‘Article 16 of the UNCRC provides: 1. No child shall be subjected to arbitrary or unlawful interference with his or her privacy, family, home or correspondence, nor to unlawful attacks on his or her honour and reputation. 2. The child has the right to the protection of the law against such interference or attacks.” We are therefore satisfied that the operation of the information-sharing provisions of Part 4 (in particular, sections 23, 26 and 27) will result in interferences with rights protected by article 8 of the ECHR…. …Of even greater concern is the lack of safeguards which would enable the proportionality of an interference with article 8 rights to be adequately examined. Section 26(5) requires an information holder, when considering whether information ought to be provided in the exercise of the duties in section 26(1) or (3), “so far as reasonably practicable to ascertain and have regard to the views of the child or young person”. But there is no such requirement in relation to a service provider’s discretionary power to share information under section 26(8). There the test is merely that the provision of the information is necessary or expedient for the purposes of the exercise of any of the named person functions. Moreover, there is no statutory requirement, qualified or otherwise, to inform the parents of a child about the sharing of information. The RDSG is only guidance, speaks of “routine good practice”, and leaves it to the discretion of the information holder whether to involve the parent or parents.’

The Supreme Court is very clear that the Children and Young People Scotland Act fails to satisfy our long term assumption that sensitive information cannot be shared without consent (unless the child is at risk) and it does so in a way that demonstrates that the Act may in fact have moved us to a position where information can be shared without our consent and without us knowing:

‘It is thus perfectly possible that information, including confidential information concerning a child or young person’s state of health (for example, as to contraception, pregnancy or sexually transmitted disease), could be disclosed under section 26 to a wide range of public authorities without either the child or young person or her parents being aware of the interference with their article 8 rights of ECHR, and in circumstances in which there was no objectively compelling reason for the failure to ascertain and have regard to their views.’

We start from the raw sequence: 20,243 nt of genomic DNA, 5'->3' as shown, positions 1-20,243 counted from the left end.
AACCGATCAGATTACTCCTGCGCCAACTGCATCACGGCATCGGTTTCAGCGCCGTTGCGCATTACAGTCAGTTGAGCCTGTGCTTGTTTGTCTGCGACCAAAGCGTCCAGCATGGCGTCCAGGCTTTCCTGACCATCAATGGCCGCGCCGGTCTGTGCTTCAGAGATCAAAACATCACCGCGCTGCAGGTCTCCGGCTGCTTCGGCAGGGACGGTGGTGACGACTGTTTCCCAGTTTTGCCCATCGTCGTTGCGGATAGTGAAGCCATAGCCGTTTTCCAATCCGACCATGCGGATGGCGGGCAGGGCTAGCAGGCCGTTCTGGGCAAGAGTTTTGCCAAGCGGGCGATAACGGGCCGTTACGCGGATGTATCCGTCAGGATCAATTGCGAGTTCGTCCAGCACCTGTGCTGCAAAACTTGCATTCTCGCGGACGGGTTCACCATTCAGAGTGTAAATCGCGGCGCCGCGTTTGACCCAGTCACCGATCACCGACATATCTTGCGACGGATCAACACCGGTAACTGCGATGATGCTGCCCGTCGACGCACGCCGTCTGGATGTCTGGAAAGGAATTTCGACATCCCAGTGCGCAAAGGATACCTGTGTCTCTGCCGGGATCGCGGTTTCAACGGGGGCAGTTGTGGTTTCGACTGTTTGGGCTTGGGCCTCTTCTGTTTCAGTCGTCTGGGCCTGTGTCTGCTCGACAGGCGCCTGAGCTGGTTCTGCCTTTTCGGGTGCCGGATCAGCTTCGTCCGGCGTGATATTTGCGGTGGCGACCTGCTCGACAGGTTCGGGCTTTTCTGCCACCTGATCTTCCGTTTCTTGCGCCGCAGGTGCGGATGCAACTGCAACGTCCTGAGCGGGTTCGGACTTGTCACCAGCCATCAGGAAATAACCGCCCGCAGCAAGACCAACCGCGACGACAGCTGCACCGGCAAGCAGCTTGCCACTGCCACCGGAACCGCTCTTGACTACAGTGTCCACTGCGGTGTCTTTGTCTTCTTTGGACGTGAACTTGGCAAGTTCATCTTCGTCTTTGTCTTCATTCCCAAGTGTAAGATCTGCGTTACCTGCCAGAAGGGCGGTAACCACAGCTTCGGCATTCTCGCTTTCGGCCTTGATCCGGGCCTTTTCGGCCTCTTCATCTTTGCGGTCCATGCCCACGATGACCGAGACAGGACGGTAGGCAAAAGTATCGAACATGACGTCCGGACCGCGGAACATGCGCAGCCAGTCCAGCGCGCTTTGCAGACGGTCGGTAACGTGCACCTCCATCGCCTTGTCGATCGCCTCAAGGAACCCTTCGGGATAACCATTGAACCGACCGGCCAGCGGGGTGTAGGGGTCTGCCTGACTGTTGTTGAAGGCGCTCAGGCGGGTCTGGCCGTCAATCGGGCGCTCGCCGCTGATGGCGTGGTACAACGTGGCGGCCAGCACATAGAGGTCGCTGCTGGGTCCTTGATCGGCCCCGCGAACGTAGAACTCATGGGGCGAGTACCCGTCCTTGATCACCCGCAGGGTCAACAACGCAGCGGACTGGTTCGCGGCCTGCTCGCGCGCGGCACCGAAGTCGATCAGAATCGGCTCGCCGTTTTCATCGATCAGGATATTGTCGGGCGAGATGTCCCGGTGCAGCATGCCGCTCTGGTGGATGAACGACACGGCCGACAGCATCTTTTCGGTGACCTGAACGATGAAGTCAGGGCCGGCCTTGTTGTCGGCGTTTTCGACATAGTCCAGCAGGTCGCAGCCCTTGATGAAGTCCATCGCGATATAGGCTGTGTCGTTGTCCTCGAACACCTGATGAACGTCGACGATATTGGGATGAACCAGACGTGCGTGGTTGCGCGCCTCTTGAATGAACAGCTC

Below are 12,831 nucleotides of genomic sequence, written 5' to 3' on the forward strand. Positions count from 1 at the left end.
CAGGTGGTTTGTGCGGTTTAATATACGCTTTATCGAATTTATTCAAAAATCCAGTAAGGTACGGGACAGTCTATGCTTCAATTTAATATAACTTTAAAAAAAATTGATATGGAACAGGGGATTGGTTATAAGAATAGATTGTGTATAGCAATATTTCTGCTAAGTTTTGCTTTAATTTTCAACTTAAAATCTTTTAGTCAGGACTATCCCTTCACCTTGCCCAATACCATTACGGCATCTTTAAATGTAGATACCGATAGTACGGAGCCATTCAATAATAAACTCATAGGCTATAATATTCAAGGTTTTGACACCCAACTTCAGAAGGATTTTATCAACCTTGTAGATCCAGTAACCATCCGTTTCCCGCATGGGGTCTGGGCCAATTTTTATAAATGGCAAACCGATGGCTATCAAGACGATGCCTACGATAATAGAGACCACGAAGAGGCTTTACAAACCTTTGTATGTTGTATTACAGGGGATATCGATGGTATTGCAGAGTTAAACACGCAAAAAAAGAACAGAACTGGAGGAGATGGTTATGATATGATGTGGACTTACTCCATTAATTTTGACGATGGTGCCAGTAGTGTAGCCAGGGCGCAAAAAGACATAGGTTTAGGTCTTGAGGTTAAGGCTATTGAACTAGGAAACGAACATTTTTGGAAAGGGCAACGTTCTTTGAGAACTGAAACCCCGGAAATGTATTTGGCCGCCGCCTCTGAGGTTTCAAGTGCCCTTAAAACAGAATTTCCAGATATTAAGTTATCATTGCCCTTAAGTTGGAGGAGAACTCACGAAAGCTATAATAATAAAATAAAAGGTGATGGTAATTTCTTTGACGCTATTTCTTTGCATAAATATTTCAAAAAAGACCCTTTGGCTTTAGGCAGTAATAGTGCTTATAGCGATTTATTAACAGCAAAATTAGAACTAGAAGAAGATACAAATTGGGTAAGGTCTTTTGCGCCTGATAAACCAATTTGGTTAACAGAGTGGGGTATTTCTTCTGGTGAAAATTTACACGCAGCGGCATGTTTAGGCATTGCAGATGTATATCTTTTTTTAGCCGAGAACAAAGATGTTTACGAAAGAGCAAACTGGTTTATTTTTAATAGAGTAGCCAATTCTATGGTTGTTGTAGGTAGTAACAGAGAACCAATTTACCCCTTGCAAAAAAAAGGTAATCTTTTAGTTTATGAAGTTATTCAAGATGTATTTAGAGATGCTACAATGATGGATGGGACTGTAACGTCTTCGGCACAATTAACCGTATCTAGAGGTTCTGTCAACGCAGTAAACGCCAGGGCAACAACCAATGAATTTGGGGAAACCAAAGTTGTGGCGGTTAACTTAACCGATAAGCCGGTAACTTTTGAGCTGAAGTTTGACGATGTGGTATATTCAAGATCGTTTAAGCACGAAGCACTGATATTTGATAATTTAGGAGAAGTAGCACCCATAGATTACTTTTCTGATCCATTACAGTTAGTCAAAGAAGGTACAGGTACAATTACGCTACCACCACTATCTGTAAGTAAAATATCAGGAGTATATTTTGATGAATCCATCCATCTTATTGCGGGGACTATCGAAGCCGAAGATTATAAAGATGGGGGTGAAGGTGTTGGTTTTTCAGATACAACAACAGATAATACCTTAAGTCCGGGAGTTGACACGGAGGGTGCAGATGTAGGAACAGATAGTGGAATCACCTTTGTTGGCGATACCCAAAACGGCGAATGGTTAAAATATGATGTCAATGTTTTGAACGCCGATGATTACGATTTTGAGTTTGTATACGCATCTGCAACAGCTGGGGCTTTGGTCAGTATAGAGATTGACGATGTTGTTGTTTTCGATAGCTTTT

Kenneth Norrie warned the Scottish Government about the dangers of the information sharing aspects of the Act:

‘The aim of sharing information is clearly legitimate – to allow early identification of potential problems in order to put support mechanisms in place to minimise the risk of greater interference in the child’s family life. So long as the sharing of information is limited to service providers and other responsible persons this is probably proportionate, but only if the information needs to be passed. The risk is that article 8 is breached if the law allows more information than is necessary to allow the service provider to make the judgment is to be shared. ‘

The 2014 Act gave professionals discretionary power to ignore the need to collaborate (seek child or parent consent) when sharing information during processes of service co-ordination.   Allan Norman also raised the issue of consent in relation to the concept of non-cooperation.  He argued that the Supreme Court decision reinforced the no compulsion threshold of “significant harm” that we had been using before the 2014 Act and that non-cooperation should not in itself indicate a risk.  The Supreme Court decision is very considered on the point of non-cooperation: